OPINION: Why the Cats Deserve a Home Final

The AFL finals kicked off last week, and AFL fans were treated to a blockbuster clash on Friday night when Geelong took on the reborn Richmond in the qualifying final.

The Cats should be playing their home finals at Simonds Stadium

However, controversy surrounded the huge clash because it took place at the MCG, depriving the Cats of a deserved home final at Simonds Stadium, and it’s not the way it should be considering the Cats have earned the right to host a final in Geelong.

The AFL have contractual obligations as to the number of finals that are to be played on the MCG in a final series, and there have been calls for the AFL to rethink this rule.

While Geelong has only played one final at home, which was ironically a loss in 2013 to Fremantle, the Cats still have a massive advantage playing at Kardinia Park, as said by former star Cameron Mooney: “Not only from a home-crowd point of view, but the ground’s unique dimensions make it so easy for the Cats to defend.” And Richmond coach Damian Hardwick acknowledged the advantage after Geelong’s round 21 win over the Tigers, saying: “They’re an outstanding side, but they’re outstanding side plus when they play down here”.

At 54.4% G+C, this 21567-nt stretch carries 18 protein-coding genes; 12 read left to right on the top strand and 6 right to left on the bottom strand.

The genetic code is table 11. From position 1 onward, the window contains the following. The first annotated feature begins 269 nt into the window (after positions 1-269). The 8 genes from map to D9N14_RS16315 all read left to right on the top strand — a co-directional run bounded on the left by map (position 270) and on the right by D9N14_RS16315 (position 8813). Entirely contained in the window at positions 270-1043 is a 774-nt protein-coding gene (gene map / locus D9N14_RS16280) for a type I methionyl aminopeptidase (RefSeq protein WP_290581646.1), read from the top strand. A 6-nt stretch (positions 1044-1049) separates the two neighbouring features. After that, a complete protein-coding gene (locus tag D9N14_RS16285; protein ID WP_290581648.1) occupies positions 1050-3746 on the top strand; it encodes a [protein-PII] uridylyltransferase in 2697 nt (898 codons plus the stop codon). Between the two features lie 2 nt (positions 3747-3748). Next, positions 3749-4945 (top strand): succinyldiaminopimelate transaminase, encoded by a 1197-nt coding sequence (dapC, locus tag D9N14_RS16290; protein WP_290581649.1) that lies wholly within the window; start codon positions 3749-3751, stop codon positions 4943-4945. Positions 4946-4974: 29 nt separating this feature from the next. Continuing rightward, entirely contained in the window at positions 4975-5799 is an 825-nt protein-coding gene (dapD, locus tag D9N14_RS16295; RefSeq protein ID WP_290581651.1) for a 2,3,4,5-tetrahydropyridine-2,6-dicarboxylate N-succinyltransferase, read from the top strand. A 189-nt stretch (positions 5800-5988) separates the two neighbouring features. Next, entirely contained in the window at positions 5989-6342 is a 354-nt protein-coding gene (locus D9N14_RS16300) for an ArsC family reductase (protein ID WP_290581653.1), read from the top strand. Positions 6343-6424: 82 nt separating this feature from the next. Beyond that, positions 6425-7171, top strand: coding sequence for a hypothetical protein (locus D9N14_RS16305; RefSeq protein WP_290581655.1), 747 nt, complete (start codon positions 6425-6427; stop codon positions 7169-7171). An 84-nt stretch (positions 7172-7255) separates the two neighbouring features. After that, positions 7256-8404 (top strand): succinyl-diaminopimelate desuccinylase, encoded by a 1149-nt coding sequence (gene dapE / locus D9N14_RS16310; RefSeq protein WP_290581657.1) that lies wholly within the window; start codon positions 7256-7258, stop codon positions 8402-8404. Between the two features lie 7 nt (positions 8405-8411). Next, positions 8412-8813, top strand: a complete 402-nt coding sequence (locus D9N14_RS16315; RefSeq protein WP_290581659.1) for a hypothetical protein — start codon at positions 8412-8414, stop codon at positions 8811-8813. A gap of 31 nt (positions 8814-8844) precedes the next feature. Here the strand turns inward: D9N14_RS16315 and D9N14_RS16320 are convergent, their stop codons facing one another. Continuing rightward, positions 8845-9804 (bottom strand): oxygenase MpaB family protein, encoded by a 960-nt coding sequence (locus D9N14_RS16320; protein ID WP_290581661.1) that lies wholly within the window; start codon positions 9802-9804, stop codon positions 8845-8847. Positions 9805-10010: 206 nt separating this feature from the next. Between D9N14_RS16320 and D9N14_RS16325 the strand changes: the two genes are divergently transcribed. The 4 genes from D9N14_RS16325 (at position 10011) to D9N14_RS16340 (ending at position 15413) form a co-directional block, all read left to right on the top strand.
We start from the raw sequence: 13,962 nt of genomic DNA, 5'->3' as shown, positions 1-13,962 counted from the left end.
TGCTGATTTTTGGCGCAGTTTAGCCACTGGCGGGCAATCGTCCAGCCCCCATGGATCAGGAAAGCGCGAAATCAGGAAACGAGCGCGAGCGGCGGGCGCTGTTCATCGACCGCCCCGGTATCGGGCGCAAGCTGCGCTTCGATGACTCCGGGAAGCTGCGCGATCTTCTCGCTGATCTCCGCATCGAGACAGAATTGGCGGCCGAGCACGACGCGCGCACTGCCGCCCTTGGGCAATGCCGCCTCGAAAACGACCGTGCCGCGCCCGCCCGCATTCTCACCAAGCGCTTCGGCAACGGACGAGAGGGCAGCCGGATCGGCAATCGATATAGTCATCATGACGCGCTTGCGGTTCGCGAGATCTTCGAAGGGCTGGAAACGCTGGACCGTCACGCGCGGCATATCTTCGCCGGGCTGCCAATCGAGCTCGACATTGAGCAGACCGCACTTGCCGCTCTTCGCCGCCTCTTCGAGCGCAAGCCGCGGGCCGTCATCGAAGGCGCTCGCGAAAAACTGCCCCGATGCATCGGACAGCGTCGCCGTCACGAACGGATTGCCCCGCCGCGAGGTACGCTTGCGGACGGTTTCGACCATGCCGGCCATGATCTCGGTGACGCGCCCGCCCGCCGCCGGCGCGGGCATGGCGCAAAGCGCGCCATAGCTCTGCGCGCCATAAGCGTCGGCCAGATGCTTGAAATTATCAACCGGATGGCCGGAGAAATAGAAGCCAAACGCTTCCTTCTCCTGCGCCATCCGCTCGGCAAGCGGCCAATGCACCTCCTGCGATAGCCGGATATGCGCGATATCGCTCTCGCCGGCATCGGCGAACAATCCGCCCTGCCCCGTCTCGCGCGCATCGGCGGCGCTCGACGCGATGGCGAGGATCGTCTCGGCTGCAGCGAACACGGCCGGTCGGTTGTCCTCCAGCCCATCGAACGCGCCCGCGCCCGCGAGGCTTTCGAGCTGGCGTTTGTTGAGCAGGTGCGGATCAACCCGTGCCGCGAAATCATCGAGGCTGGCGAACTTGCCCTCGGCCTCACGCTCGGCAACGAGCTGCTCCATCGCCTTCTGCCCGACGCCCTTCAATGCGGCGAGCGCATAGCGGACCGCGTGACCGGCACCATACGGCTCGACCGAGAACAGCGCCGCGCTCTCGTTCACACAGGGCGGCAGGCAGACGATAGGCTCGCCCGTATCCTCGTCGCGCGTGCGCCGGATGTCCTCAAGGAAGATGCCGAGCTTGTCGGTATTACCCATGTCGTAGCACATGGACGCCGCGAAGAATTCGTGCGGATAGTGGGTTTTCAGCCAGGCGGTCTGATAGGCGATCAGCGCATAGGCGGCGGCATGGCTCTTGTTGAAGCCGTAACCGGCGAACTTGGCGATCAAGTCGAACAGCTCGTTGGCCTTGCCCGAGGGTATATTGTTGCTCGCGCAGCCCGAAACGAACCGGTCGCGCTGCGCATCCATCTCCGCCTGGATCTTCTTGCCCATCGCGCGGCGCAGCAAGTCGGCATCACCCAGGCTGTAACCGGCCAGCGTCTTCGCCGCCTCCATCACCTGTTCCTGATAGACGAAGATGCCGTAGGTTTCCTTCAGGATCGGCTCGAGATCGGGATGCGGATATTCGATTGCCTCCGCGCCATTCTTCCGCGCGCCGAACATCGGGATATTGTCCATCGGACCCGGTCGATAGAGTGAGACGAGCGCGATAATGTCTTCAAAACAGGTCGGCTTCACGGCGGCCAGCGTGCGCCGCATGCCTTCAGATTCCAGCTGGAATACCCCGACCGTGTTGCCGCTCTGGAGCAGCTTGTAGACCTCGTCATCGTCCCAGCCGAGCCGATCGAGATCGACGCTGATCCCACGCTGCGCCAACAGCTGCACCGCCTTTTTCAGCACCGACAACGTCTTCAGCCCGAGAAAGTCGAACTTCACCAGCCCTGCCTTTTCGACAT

I am not alone on this view that Friday night’s clash should have been played in Geelong. Channel 9 journalist Tony Jones said: “If Geelong have earned the right to host a home final, then they should get it.” Fellow journalist Damian Barrett shared a somewhat similar view. “They have to play it at the MCG (for Richmond supporters) but that’s actually unfair … Geelong’s invested a lot of time and resources in getting that stadium up to absolute quality and it happens in every other stadium around the country. If you’ve earned the right to a home final, you get it.” 

It is understandable why the AFL has chosen the MCG as the venue, it’s Australia’s most famous sporting ground and the home of the AFL and there are no other finals that could be played at the G this weekend. Also, the AFL is a company game, the clash is sold out and the AFL is expecting a whopping 90,000+ to attend, compared to the 34,000 they would get in Geelong. And Friday night football in Australia, especially during September, is an amazing spectacle, so it’s easy to see why the AFL chose the MCG as the venue. 

Whilst it is easy to UNDERSTAND all these reasons to support having the final in Melbourne, it still does not make it the RIGHT decision as Geelong is the team that rightly deserves the home ground advantage as they are the side that finished higher on the ladder during the home and away season. Also, the AFL has proved in the past that the obligations required for the MCG has proven costly for other sides in the finals who haven’t got their home ground advantage. Finally, it may surprise many but the choice of venue should NOT be put down to which teams play or the capacity of the crowd.